• A capital gain is made when the price you paid for an investment rises. E.g., if you bought a stock for $50 and 1 year later the share price is $90, a capital gain of $40 has been made. A capital gain is not realised until the investment is sold, and you have received the cash for it.

Capital Loss
• A capital loss occurs when the price you paid for an investment declines. E.g., if you paid $50 for a stock and 6 months later the market value was $45, a $5
capital loss occurs. If you hold your investment, it is an unrealised capital loss.

Capital Market
• The capital markets consist of the primary market (where securities are first issued e.g. IPOs) and the secondary market (where previously owned securities are traded). Assets in capital markets are typically stocks, bond and derivatives and are held long term (1 year or more).

Compound interest
• When interest earned on an investment is added to the principal (invested amount) to earn interest. One of the most important concepts to understand in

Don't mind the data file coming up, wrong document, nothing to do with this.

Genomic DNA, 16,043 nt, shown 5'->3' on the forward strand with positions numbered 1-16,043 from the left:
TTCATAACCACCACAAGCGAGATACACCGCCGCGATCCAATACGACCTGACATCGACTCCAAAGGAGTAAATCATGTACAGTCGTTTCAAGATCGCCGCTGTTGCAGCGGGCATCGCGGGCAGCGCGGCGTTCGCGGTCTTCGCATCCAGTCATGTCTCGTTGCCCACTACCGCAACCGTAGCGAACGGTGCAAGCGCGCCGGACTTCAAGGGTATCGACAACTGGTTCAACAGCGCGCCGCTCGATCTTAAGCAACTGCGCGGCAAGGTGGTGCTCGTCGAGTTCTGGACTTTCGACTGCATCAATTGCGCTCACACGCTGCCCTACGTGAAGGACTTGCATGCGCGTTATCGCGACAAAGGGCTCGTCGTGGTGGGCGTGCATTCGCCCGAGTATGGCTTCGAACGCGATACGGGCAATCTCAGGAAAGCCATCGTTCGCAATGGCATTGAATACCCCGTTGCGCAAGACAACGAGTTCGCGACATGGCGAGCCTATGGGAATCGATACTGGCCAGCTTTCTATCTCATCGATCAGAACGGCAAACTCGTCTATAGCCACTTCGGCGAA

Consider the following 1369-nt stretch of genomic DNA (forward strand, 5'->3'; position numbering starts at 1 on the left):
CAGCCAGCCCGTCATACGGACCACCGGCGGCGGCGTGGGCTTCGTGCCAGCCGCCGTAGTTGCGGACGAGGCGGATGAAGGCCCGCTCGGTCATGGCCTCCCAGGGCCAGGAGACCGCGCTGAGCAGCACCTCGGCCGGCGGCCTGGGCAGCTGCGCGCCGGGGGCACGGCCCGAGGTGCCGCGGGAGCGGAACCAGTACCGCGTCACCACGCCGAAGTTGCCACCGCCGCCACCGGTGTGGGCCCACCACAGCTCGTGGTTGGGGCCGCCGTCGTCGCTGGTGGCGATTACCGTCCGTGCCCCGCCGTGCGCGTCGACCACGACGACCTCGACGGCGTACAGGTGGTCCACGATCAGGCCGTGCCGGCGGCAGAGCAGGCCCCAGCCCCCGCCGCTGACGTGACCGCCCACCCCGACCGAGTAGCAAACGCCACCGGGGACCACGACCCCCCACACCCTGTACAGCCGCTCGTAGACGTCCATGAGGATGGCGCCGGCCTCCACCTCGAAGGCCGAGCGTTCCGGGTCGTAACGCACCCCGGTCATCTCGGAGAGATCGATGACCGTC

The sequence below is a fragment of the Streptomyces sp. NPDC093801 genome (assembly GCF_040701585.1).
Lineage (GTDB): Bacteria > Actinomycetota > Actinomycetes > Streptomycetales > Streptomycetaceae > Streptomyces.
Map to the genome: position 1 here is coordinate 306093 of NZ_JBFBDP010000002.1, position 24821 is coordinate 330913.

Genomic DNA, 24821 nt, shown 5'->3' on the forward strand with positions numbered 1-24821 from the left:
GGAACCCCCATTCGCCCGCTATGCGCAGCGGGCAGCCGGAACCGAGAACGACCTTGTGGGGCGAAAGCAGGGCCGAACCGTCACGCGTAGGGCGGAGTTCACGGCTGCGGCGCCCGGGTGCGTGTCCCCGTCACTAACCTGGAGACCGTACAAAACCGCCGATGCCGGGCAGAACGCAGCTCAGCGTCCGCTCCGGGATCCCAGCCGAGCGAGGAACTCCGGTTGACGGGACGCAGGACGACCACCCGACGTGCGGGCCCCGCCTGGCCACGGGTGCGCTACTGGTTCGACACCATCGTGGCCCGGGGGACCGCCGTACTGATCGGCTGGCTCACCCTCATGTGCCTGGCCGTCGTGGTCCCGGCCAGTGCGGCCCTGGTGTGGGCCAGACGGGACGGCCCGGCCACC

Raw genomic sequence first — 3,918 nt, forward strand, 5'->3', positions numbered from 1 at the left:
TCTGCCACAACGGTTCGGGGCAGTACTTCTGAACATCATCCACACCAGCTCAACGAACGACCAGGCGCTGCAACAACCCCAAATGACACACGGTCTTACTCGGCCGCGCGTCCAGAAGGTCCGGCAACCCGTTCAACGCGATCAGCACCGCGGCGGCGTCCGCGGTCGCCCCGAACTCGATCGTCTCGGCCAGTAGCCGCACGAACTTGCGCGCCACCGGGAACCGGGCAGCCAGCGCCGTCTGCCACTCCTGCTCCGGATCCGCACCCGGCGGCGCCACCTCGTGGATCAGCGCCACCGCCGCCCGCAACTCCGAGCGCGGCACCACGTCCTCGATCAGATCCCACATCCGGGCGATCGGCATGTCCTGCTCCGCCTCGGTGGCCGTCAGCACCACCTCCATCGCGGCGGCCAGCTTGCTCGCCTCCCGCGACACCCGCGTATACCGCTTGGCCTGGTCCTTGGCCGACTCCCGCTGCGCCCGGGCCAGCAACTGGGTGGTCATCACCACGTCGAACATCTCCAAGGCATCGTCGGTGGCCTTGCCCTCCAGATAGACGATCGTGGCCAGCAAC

finance because it explains mathematically how wealth accumulates over time.

For example, a $100 investment that earns 10% p.a. will be worth $110 at the end of the year, $10 interest has been earned and is added to the principal ($100) to earn interest in year 2.
– Year 2 $110 earning 10% = $121 (see how the $10 of  year 1 interest gave an extra $1 or 10% in year 2..Compound Interest Baby!!)
– Year 3 $121 earning 10% = 133.10 (Extra $2.1 of interest this year)
– … and so on. You can see the investment compounding due to interest earning interest.

• Diversifying is a popular risk management strategy that involves investing in different assets and asset classes in a portfolio to increase returns and reduce
risk. A diversified portfolio may include stocks, property, bonds, and commodities or example.

• Dividend payments are a percentage of profits made by the company that can be paid yearly, semi-annually, and quarterly. The amount a shareholder receives in dividends will depend on how much the company is paying per share, and how many shares are held by the investor. Investors seeking income from their investments prefer dividend stocks over growth stocks.

Dollar Cost Averaging (DCA)